The goal of the Art Department is to raise students to a level of self-sufficiency, independent critical thinking, and proficiency in the creation and discussion of works of art in order that they might sustain a lively, generative, and relevant practice outside of the College environment.
About the Major
At Hamilton, art students create, learn, and display their talents in the new Kennedy Center for Theatre and the Studio Arts. Across the street is the Wellin Museum, another acclaimed facility that hosts professional exhibits. As part of this exciting, rigorous, interdisciplinary art-making community, students explore the meaning art holds in their own lives and how art communicates ideas to others.
Students Will Learn To:
Construct meaning using visual information
Demonstrate a knowledge of the basic tools and techniques of new and traditional media
Analyze their studio processes by diagramming the stages in creative thinking
Use critique to formulate and build personal direction
Generate a public exhibition
A Sampling of Courses
Introduction to Ceramics
Handbuilding techniques will be employed to explore the sculptural possibilities of clay. A developed visual and conceptual vocabulary will accompany the technical aspects of ceramics through studio practice and class critique.
Explore these select courses:
An introduction to the history, tools and language of basic animation styles. This course will trace the history of experiments in animated imagery from 19th Century photography through 20th Century film into 21st Century digital works. The class will cover basic techniques in Photoshop, Adobe Premier, and illustration and animation software interfaces.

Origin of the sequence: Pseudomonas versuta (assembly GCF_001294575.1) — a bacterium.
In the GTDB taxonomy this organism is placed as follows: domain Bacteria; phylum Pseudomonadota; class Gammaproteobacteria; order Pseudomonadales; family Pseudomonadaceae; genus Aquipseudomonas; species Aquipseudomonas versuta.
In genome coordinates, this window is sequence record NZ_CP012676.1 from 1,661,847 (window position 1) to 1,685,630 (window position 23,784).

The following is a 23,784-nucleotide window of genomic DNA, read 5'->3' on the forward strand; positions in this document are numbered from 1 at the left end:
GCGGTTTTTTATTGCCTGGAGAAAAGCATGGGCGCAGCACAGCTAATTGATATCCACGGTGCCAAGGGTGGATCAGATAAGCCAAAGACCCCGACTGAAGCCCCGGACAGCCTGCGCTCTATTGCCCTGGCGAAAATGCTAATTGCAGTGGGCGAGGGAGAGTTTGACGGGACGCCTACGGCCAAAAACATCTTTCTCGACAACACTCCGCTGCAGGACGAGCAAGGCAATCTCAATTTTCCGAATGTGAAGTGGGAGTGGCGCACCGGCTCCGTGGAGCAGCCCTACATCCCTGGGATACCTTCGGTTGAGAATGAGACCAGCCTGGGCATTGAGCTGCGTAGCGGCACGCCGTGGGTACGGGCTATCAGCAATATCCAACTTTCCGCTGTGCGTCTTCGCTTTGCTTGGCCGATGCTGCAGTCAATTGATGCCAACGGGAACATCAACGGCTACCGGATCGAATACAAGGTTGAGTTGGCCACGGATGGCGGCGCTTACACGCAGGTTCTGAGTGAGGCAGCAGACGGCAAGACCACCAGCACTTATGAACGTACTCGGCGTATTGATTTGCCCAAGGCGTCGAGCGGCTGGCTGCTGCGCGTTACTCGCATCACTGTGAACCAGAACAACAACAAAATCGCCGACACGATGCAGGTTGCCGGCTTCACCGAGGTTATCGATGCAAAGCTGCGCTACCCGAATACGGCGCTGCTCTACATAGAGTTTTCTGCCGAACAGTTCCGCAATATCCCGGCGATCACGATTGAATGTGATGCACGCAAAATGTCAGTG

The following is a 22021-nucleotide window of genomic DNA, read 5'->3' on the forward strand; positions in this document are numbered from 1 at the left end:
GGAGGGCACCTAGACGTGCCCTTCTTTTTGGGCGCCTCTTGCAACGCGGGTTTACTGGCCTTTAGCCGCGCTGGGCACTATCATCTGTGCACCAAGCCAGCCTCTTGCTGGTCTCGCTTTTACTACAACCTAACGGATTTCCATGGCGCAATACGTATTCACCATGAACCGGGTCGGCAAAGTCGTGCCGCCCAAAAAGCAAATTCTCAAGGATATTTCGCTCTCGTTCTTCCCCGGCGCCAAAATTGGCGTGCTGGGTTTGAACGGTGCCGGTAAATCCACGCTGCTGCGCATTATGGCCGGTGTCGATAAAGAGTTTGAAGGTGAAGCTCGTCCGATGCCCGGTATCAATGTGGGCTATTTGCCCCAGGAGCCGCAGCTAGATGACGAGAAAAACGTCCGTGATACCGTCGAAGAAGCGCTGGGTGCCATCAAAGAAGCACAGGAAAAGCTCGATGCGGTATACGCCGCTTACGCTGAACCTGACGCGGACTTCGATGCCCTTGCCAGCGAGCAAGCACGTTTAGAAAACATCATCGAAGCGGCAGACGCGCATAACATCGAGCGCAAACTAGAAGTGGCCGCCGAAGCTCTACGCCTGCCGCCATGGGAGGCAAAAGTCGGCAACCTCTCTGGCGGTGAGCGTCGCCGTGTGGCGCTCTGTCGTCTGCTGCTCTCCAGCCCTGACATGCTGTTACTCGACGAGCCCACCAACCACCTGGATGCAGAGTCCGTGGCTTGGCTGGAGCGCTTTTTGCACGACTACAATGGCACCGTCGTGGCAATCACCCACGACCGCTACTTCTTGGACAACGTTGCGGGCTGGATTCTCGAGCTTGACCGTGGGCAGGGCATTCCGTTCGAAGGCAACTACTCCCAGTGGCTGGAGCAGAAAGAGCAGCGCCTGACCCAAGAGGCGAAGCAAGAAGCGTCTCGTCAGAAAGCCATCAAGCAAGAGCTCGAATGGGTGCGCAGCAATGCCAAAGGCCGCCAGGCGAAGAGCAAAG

Study of advanced elements in imaginative and representational drawing with emphasis on color and mixed media.
Advanced study of photography through the investigation of alternative processes. Emphasis on the use of various historic and non-traditional processes, including photograms, pinhole cameras, cyanotype printing, and polaroid transfers, as well as emerging digital techniques including digital negatives and solarplate photogravure printing. Continued exploration of personal vision. Normally offered every 3rd year.
Advanced study of materials such as clay, wood, plaster, steel, and plastic utilizing processes such as moulding, casting, fabrication, carving and construction. May repeat for credit at increasingly advanced levels with permission of the professor.
Exploration of the process and theory of museum exhibition curating, taught in conjunction with the preparation of an exhibition in the Wellin Museum. Emphasis on the history of photography and the role of western art institutions in the appropriation and repurposing of archival imagery. Studio-based artistic response required based on materials presented. Students will work collaboratively on exhibition materials, including image selection and layout, catalog and wall text production, and multimedia materials such as podcasts.
November’s news coverage highlights include a profile of alumnus and folk musician Jake Blount ’17, announcement of Hamilton’s new dean of admission, and an interview with the Wellin Museum’s director discussing its 10th anniversary.
As Fiona Murphy ’23 creates her comics, she pulls her mental state into the physical world. Each blurred line or harsh impression is purposeful, constructed to evoke a certain psychological experience: gender dysphoria, body dysmorphia, or sleep deprivation.
Careers After Hamilton
Hamilton graduates who concentrated in art are pursuing careers in a variety of fields, including:
Editorial Assistant, Random House
Director, High Museum of Art
Visual Designer, Fidelity Investment
Director, Credit Suisse
Landscape Design, Living Green
Technical Director, Pixar Animation Studios
Photographer, United Nations
Major Gifts Officer, Grand Teton National Park Foundation